It would seem to be a principle of the English law, that immediately upon its bankruptcy, a partnership was dissolved, there being no Ure moral as in Franoe, the partners became individually bankrupt, the estate of each being composed of his separate estate and his share in the joint estate, his creditors being his separate creditors and those of the extinct partnership. Thus A & B being in partnership, A's creditors after the bankruptcy would be his separate creditors and those of the firm; B's his separate creditors and those of the firm, A's assets would be composed of his separate estate and his share in the joint estate, whilst B's would consist of his separate, and his share of the joint estate. But B's separate creditors would not be creditors of A, nor would A's creditors be creditors of B, so that it is clear that neither A's nor B's creditors had, under a joint commission, the right of voting in the nomination of an assignee to the joint Voi. I. ii No. 4. estate, as thereby they would vote for and aid in the appointment of an assignee to the estate of a person who was not their debtor, and on whom they had no claim. Consequently the denial of the right of separate creditors to vote on the appointment of an assignee to the joint estate can be justified.

But a system which thus works injustice to the class of separate creditors, must be bottomed in error. The assignee of a bankrupt is a mere trustee for the creditors.* But clearly there should be vested in all the creditors of a bankrupt the right of voting for the appointment of such trustees, and any system which deprives a class of such right is inequitable and unjust.

The French system is evidently more equitable and just, and it may be with truth asserted that therein are not to be found the glaring discrepancies which disfigure the English practice. In France the carrying into practice of the principles of the bankrupt code is easy; there is no necessity for recurring to the extraordinary shifts, which have been introduced in England, in order to get over the difficulties produced by starting from a wrong ground of departure.

It would be far better in this Dominion were our legislators not attached so servilely to the principles of the common law, and the rules of English procedure. In mercantile matters, especially, for though it is now admitted that Bracton drew largely from the civil law commentators, Lord Mansfield, who is justly looked upon as the original moulder of the English commercial law, borrowed from the Ordonnance de Commerce many of the principles which adorn his judgments.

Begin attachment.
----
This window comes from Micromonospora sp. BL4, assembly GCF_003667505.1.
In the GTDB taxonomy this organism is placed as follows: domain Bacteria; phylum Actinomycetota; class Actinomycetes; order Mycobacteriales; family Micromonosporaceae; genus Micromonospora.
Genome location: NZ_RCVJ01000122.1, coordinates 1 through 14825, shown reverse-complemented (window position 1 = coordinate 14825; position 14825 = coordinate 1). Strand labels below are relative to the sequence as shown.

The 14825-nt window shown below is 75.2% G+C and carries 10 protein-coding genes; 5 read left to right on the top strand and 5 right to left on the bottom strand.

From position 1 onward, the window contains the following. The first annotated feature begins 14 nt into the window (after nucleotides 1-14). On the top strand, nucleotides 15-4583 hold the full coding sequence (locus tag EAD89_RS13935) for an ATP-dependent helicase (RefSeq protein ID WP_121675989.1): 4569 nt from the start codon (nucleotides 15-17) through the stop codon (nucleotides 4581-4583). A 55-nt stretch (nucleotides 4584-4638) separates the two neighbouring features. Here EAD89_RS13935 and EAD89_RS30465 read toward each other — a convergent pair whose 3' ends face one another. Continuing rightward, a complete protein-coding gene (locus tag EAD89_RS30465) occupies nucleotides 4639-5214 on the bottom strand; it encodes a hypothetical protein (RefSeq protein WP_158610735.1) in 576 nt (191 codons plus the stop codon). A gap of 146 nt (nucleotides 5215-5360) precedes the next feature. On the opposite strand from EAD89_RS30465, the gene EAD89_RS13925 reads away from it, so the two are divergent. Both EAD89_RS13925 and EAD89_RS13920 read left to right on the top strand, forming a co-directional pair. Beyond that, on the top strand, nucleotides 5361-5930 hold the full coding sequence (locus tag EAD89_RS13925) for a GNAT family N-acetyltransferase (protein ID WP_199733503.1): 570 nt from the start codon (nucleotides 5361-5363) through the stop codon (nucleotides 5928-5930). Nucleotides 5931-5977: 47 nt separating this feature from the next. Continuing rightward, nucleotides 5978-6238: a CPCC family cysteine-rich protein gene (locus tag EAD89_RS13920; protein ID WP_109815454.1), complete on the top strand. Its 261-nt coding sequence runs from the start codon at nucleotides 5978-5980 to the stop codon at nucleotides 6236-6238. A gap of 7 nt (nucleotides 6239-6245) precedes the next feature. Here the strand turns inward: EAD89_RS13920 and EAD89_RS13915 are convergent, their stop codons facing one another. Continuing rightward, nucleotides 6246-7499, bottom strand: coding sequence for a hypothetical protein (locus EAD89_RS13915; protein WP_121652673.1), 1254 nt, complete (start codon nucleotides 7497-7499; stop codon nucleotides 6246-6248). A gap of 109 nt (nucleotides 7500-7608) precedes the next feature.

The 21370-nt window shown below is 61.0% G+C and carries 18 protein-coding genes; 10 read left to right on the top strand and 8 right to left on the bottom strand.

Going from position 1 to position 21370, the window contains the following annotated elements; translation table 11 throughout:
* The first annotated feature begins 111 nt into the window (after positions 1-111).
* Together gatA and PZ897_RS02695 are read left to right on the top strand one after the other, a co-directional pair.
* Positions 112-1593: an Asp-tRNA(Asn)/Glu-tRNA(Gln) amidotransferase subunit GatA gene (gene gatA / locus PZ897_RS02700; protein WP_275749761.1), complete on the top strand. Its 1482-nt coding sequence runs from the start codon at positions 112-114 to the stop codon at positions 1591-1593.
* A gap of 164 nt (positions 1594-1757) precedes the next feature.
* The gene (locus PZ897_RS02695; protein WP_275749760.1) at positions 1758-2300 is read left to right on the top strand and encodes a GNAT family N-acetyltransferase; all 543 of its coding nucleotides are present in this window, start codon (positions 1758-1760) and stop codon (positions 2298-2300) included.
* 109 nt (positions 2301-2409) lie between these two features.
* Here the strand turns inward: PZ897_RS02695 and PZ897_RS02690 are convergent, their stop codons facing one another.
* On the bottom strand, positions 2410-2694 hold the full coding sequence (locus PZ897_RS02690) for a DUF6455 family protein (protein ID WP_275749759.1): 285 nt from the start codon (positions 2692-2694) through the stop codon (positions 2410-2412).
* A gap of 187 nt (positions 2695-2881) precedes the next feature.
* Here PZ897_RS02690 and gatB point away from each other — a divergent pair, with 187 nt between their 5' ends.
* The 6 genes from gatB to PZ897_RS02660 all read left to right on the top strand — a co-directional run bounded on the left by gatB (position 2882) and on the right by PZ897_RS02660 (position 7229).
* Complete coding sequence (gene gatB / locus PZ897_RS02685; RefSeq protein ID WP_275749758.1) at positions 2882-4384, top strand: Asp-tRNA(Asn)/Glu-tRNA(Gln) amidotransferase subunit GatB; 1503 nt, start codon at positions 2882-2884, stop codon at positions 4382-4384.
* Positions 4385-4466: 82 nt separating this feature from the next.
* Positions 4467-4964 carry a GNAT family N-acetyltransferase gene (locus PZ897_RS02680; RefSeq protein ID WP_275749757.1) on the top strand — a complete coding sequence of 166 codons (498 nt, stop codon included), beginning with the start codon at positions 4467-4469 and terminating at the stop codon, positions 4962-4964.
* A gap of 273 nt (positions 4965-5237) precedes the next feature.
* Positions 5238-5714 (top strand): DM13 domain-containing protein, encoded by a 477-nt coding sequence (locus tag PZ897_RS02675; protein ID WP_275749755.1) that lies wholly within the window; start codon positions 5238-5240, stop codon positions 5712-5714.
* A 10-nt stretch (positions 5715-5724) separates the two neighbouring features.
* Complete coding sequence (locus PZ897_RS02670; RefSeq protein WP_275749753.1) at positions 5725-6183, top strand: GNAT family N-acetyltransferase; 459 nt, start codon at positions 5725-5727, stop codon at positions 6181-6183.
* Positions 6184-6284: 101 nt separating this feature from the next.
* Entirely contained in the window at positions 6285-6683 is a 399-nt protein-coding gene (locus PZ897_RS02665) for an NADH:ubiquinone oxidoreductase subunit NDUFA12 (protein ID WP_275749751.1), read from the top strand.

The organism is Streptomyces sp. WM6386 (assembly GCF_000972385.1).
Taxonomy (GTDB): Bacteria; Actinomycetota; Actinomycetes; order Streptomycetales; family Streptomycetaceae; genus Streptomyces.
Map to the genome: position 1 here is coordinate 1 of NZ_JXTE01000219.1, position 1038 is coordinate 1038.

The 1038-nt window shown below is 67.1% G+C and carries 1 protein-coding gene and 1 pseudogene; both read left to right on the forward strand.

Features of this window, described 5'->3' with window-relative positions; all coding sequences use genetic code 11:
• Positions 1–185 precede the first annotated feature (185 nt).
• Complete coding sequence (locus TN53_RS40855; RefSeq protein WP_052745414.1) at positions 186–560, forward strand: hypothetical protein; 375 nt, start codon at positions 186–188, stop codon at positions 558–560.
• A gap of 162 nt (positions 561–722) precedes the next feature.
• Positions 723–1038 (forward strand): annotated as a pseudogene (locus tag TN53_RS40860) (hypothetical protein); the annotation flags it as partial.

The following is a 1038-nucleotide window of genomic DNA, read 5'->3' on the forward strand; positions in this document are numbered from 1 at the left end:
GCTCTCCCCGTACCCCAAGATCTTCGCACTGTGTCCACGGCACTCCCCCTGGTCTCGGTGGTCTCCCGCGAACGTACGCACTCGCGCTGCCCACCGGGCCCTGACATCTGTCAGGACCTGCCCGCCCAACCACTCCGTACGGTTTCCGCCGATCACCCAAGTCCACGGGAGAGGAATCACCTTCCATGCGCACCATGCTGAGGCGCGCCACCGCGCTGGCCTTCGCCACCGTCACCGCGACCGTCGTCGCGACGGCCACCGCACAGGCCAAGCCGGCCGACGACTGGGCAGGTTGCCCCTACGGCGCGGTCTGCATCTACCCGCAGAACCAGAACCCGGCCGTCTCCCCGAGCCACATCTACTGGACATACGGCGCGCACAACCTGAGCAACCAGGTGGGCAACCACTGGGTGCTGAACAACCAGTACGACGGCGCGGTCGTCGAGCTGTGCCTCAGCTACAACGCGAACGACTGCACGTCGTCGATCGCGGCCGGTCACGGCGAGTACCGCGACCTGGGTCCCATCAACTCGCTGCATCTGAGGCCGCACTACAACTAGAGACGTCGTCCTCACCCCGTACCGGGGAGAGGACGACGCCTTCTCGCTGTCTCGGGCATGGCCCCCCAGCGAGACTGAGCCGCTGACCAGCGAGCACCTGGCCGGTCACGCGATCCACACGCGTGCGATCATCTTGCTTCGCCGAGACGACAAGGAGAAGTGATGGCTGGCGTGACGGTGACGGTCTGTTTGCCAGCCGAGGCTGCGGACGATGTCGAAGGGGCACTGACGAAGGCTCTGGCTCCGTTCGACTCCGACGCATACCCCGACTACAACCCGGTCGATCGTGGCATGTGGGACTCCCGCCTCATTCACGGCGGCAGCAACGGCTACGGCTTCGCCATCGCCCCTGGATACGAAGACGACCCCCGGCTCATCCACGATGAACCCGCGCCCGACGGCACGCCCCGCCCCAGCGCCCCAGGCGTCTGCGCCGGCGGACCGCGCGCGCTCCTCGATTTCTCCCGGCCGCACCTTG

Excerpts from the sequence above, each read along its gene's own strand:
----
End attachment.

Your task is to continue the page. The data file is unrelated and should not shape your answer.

But if the fact that neither in England nor in Canada is the itre moral of a partnership recognized, presents insuperable obstacles in the way of adopting the French system, there is nothing to prevent the placing the working in harmony with the principles of the insolvent law. Therefore as the insolvent law of Canada does evidently recognize the fact that so soon as a partnership is put into insolvency, the members thereof become individually insolvent, the itre moral previously existing (if any), vanishing into thin air, the proper course to follow would be to hold in lien of a meeting of joint creditors and of the separate creditors of the partners, the whole voting en bloc for the appointment of an assignee to the joint estate, as is the practice at present, for the

* Griffith & Holmes, p. 280, and auth. cited, note (c).

creditors of each partner, viz. the joint creditors of the firm and his separate creditors to vote at such meeting for the appointment of an assignee to each estate, and in the event of the same assignee not being appointed to the estates of all the partners, such assignees to hold jointly the assets of the firm in trust for the joint creditors.

3o. The difficulties which surround the making of a valid deed of composition and discharge in matters of partnership are traceable to the rule already discussed of " to each estate the payment of its own debts by privilege." Under the English system, in the wordsof a recent writer on Composition Deeds, " the effect of these decisions on composition deeds is to render it doubtful whether any valid deed can be made by a member of a partnership if b.3 has separate creditors, if the deed operates as a release of debts."*

The first principle maintained, as already shewn, ante p. 182, was that perfect equality, so far as the composition was concerned, should reign amongst all the creditors of the insolvent or insolvents entering into such deed, consequently when two persons who had been in partnership together entered into a deed of composition and discharge with their creditors, the joint creditors of the firm and the separate creditors of each partner had to become, in requisite majority, parties to the deed, and all receive the same composition rate, although the different estates were of different values. Thus A & B were partners and became bankrupt. The joint estate was worth 10s. in the £ of the liabilities, A's private estate 5s. in the £, and B's private estate 2s. in the £ on its liabilities. Wound up in bankruptcy, the joint creditors would receive say 10s., A's creditors 5s., and B's 2s. in the £. But if the partners wished to execute a joint deed of composition and discharge with their creditors and recover their joint and separate estates, the composition based upon the aggregate value of the estates would entail a loss upon the joint and in all probability confer a benefit on the separate creditors. In justification of the ruling it was pretended that the value oi the estates should not be the measure of the composition, as a third person might pay a composition in order to free the bankrupt from his liability to his creditors, f and thereby creditors might obtain a larger dividend than if the estate were wound up

• Sills on Com. Deeds, p 20.

f Walker vs. Nevill, 3 H. & C. 416.